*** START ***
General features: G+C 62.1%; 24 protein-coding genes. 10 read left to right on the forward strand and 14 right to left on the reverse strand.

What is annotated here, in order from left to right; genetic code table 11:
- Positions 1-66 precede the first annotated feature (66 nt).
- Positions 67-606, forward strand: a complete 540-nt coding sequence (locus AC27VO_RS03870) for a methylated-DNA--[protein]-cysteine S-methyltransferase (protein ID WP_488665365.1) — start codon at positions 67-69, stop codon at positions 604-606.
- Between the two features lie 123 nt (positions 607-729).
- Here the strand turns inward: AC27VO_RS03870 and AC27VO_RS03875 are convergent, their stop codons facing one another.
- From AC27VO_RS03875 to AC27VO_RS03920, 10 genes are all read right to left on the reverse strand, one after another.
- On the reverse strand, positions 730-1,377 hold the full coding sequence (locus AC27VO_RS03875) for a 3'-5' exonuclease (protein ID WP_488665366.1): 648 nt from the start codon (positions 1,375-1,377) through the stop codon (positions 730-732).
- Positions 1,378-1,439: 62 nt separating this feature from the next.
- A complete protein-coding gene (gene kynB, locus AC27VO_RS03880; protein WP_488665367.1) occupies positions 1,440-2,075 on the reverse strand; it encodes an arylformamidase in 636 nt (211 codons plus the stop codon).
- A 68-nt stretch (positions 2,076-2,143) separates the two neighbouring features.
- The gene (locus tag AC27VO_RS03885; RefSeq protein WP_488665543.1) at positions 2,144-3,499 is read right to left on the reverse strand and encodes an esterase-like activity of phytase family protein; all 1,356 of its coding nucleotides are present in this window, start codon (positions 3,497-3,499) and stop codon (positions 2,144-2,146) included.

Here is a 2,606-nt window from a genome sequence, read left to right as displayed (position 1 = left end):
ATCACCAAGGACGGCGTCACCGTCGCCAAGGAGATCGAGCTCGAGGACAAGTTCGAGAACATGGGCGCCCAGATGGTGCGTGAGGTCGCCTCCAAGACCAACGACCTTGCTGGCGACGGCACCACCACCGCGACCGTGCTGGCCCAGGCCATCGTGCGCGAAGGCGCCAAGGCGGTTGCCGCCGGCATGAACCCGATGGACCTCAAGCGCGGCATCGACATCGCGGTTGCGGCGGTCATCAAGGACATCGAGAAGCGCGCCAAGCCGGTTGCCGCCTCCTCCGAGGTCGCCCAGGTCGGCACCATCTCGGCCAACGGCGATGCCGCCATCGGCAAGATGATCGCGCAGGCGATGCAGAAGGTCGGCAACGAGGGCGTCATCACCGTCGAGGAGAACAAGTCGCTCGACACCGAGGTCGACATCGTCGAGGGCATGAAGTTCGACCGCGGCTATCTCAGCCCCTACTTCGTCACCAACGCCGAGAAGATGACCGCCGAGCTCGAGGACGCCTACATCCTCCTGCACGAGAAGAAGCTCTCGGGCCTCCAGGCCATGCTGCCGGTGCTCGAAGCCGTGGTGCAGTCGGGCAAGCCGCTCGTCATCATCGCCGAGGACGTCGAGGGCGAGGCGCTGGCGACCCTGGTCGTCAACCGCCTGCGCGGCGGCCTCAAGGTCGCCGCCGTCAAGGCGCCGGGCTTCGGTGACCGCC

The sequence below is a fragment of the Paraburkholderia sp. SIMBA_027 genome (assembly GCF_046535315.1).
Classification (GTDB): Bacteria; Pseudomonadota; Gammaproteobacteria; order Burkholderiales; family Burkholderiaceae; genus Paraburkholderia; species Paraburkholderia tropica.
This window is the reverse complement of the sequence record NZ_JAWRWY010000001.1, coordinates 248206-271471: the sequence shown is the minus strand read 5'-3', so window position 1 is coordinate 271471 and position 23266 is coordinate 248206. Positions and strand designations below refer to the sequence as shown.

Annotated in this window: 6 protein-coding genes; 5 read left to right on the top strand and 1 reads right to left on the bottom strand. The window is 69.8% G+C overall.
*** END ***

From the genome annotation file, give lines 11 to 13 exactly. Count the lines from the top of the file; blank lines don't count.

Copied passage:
- A 68-nt stretch (positions 2,076-2,143) separates the two neighbouring features.
- The gene (locus tag AC27VO_RS03885; RefSeq protein WP_488665543.1) at positions 2,144-3,499 is read right to left on the reverse strand and encodes an esterase-like activity of phytase family protein; all 1,356 of its coding nucleotides are present in this window, start codon (positions 3,497-3,499) and stop codon (positions 2,144-2,146) included.

Here is a 2,606-nt window from a genome sequence, read left to right as displayed (position 1 = left end):